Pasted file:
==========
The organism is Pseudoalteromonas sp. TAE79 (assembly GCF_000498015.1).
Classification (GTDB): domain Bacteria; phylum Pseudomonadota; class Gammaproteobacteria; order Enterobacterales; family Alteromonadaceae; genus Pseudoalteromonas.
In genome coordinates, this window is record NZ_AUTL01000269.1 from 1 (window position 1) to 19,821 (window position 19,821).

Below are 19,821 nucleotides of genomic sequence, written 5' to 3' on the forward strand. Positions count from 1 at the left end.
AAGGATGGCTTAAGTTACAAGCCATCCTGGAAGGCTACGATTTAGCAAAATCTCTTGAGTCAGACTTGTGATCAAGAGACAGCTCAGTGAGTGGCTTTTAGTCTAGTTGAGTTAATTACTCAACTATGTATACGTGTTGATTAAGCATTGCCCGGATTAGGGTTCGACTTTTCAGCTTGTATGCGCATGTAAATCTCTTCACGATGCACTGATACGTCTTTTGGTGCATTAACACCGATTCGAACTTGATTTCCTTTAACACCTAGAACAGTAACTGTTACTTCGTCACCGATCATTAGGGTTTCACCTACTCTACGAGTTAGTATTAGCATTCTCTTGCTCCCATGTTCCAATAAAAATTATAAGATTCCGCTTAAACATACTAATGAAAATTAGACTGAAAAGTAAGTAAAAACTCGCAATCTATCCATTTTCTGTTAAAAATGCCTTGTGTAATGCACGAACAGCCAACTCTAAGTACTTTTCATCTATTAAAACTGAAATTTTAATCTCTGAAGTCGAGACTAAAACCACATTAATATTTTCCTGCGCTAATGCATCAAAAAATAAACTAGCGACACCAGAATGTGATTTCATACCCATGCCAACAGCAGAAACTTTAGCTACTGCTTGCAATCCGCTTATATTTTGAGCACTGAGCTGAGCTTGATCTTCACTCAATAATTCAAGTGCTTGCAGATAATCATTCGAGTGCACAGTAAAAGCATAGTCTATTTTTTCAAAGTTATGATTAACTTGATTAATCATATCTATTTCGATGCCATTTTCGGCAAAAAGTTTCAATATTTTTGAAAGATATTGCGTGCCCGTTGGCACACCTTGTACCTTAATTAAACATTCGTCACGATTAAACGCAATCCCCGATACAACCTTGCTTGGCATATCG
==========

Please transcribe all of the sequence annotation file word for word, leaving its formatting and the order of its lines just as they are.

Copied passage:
The organism is Pseudoalteromonas sp. TAE79 (assembly GCF_000498015.1).
Classification (GTDB): domain Bacteria; phylum Pseudomonadota; class Gammaproteobacteria; order Enterobacterales; family Alteromonadaceae; genus Pseudoalteromonas.
In genome coordinates, this window is record NZ_AUTL01000269.1 from 1 (window position 1) to 19,821 (window position 19,821).

Below are 19,821 nucleotides of genomic sequence, written 5' to 3' on the forward strand. Positions count from 1 at the left end.
AAGGATGGCTTAAGTTACAAGCCATCCTGGAAGGCTACGATTTAGCAAAATCTCTTGAGTCAGACTTGTGATCAAGAGACAGCTCAGTGAGTGGCTTTTAGTCTAGTTGAGTTAATTACTCAACTATGTATACGTGTTGATTAAGCATTGCCCGGATTAGGGTTCGACTTTTCAGCTTGTATGCGCATGTAAATCTCTTCACGATGCACTGATACGTCTTTTGGTGCATTAACACCGATTCGAACTTGATTTCCTTTAACACCTAGAACAGTAACTGTTACTTCGTCACCGATCATTAGGGTTTCACCTACTCTACGAGTTAGTATTAGCATTCTCTTGCTCCCATGTTCCAATAAAAATTATAAGATTCCGCTTAAACATACTAATGAAAATTAGACTGAAAAGTAAGTAAAAACTCGCAATCTATCCATTTTCTGTTAAAAATGCCTTGTGTAATGCACGAACAGCCAACTCTAAGTACTTTTCATCTATTAAAACTGAAATTTTAATCTCTGAAGTCGAGACTAAAACCACATTAATATTTTCCTGCGCTAATGCATCAAAAAATAAACTAGCGACACCAGAATGTGATTTCATACCCATGCCAACAGCAGAAACTTTAGCTACTGCTTGCAATCCGCTTATATTTTGAGCACTGAGCTGAGCTTGATCTTCACTCAATAATTCAAGTGCTTGCAGATAATCATTCGAGTGCACAGTAAAAGCATAGTCTATTTTTTCAAAGTTATGATTAACTTGATTAATCATATCTATTTCGATGCCATTTTCGGCAAAAAGTTTCAATATTTTTGAAAGATATTGCGTGCCCGTTGGCACACCTTGTACCTTAATTAAACATTCGTCACGATTAAACGCAATCCCCGATACAACCTTGCTTGGCATATCG